- Click merge, wait about a minute, and out pops your first HDR file.
- Repeat steps 1 to 5 for the other bracketed sequences.
After following the steps above, I’ve got five HDR files to stich into my pano. Here’s one.
What’s great is these HDR files are DNGs, meaning they are still RAW files I can nondestructively edit to my taste later. Had I created my HDR’s in Photoshop, I would have ended up with TIFFs which would be huge and cumbersome to deal with or JPEGs I couldn’t tweak nondestructively.
Note: at this point, if I forgot to apply lens corrections I still can to the HDR DNGs.
- Select the five HDRs.
- Go to Photo>Photo Merge>Panorama and click “Panorama”
Again this can be done from library module.
- You only have a couple choices to make. Insert screen shot. Going with auto-select projection usually yields good results but let’s learn what the other choices mean. Adobe’s website explains them thusly: “Spherical: Aligns and transforms the images as if they were mapped to the inside of a sphere. This projection mode is great for really wide or multirow panoramas. Cylindrical: Projects the panorama as if it were mapped to the inside of a cylinder. This projection mode works really well for wide panoramas, but it also keeps vertical lines straight. Perspective: Projects the panorama as if it were mapped to a flat surface. Since this mode keeps straight lines straight, it is great for architectural photography. Really wide panoramas may not work well with this mode due to excessive distortion near the edges of the resulting panorama.” Shortly I’ll show examples of how all three look with our Grand Canyon pano. Before that we need to decide on auto-crop. Again you can check this and change your mind later (to do this don’t hit reset as this will reset any other changes like auto-tone – just go to the crop tool and you’ll see the entire uncropped file). I leave it unchecked in this case because it looks like my tripod is a degree askew and I’ll need to go into the crop tool anyway to straighten it later.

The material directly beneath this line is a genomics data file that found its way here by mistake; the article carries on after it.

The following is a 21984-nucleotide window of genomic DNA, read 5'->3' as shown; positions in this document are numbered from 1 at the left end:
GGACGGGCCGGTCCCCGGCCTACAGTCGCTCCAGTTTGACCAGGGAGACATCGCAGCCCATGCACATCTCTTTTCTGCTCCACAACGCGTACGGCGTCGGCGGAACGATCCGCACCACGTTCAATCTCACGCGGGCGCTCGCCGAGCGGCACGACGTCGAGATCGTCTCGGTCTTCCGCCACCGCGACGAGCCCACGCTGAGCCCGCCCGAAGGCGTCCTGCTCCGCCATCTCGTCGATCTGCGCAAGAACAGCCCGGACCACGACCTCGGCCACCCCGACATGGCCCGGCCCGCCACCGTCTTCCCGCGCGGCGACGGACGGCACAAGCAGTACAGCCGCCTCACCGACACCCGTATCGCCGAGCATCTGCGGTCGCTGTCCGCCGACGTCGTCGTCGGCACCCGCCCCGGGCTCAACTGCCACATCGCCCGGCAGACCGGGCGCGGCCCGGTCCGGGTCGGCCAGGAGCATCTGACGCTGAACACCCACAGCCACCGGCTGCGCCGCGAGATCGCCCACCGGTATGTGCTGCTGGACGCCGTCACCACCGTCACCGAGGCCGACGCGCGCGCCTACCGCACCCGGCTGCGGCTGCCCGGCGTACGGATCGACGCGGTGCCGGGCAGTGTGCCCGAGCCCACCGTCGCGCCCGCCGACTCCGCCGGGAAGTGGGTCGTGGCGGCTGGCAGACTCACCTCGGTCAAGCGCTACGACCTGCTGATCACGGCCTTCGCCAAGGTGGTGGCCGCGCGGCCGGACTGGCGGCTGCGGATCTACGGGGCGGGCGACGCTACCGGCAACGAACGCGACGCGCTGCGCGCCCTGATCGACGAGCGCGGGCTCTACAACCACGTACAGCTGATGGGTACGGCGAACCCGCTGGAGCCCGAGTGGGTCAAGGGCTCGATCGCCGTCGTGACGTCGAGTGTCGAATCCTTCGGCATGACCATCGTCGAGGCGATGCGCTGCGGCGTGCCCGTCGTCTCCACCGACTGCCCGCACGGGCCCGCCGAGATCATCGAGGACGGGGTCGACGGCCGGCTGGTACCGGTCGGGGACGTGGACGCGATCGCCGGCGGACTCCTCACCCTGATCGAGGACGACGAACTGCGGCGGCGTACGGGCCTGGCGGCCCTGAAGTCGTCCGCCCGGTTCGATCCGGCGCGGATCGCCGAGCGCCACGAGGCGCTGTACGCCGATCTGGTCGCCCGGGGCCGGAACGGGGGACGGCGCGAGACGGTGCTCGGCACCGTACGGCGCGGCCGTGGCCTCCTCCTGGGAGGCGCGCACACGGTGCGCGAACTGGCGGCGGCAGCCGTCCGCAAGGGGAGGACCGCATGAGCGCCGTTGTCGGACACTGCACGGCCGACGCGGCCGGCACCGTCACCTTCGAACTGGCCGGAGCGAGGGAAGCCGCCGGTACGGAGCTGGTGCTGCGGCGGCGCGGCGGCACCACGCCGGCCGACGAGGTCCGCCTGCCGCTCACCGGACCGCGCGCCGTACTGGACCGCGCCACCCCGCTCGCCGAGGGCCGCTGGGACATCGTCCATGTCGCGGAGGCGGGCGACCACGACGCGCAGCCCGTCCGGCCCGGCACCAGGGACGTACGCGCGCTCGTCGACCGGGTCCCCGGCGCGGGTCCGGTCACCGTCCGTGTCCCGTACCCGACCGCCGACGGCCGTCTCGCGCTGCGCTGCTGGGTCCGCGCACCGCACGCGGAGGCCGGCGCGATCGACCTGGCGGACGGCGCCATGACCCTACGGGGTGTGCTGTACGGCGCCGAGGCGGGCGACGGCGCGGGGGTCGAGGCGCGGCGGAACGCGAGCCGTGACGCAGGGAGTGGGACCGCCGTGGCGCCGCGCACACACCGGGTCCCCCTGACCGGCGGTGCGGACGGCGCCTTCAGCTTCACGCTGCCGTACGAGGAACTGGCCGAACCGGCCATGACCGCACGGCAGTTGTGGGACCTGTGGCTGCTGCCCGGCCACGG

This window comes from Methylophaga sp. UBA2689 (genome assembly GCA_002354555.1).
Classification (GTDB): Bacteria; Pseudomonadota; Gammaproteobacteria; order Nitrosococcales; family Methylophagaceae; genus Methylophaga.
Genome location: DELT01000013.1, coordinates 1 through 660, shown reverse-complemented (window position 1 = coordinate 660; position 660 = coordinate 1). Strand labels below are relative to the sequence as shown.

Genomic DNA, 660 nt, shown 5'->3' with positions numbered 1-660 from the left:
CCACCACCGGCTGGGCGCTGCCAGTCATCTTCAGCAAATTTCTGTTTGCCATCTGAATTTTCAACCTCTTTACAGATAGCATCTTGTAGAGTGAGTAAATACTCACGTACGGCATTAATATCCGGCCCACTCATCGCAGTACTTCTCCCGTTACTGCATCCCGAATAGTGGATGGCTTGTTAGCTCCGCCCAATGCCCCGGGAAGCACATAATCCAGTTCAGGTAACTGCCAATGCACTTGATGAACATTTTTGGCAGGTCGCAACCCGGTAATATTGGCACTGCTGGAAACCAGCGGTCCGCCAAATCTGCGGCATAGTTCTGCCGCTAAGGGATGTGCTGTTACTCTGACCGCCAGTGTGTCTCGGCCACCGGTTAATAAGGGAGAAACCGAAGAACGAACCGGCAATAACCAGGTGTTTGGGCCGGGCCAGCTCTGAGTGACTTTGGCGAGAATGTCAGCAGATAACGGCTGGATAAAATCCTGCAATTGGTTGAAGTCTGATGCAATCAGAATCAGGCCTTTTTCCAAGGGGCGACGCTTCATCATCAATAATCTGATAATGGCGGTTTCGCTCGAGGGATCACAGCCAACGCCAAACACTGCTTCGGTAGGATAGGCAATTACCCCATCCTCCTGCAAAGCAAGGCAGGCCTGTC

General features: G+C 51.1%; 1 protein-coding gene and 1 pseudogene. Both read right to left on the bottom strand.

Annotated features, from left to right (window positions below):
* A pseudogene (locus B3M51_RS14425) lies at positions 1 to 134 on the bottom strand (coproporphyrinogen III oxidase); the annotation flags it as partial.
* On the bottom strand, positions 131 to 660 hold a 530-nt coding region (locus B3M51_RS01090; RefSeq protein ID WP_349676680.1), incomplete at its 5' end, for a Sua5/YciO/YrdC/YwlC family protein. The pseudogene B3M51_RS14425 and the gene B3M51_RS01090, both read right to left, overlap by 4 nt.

- Click merge.
A couple minutes of computer crunching and out pops this.
Looks pretty good and it appears auto-select chose spherical projection this time. From step one through step ten only took 10 minutes.
Here’s what cylindrical projection looks like:
And here’s as close as I got with perspective:
Super stretched and distorted at the corners and when I tried to save an uncropped version it crashed Lightroom each time.
So both spherical and cylindrical gave great results but a different feel. For the feel of the wide-open expanse of the canyon, I like the spherical projection. However, the cylindrical projection gives the canyon depth and that vertiginous feeling you get leaning over the lookout railing. Either way it comes down to a matter of taste.
Now we get to the part I really like about how Lightroom 6 handles HDR and DNG. The HDR-pano it just cranked out is also a DNG file, so I can mosey over to the develop module and fondle my beloved sliders as much as I want.
Add a little contrast, a nip of vibrance and a dash of saturation to get rid of the RAW blah and voila:
Photos all © John Sherman. Text © John Sherman except as attributed elsewhere.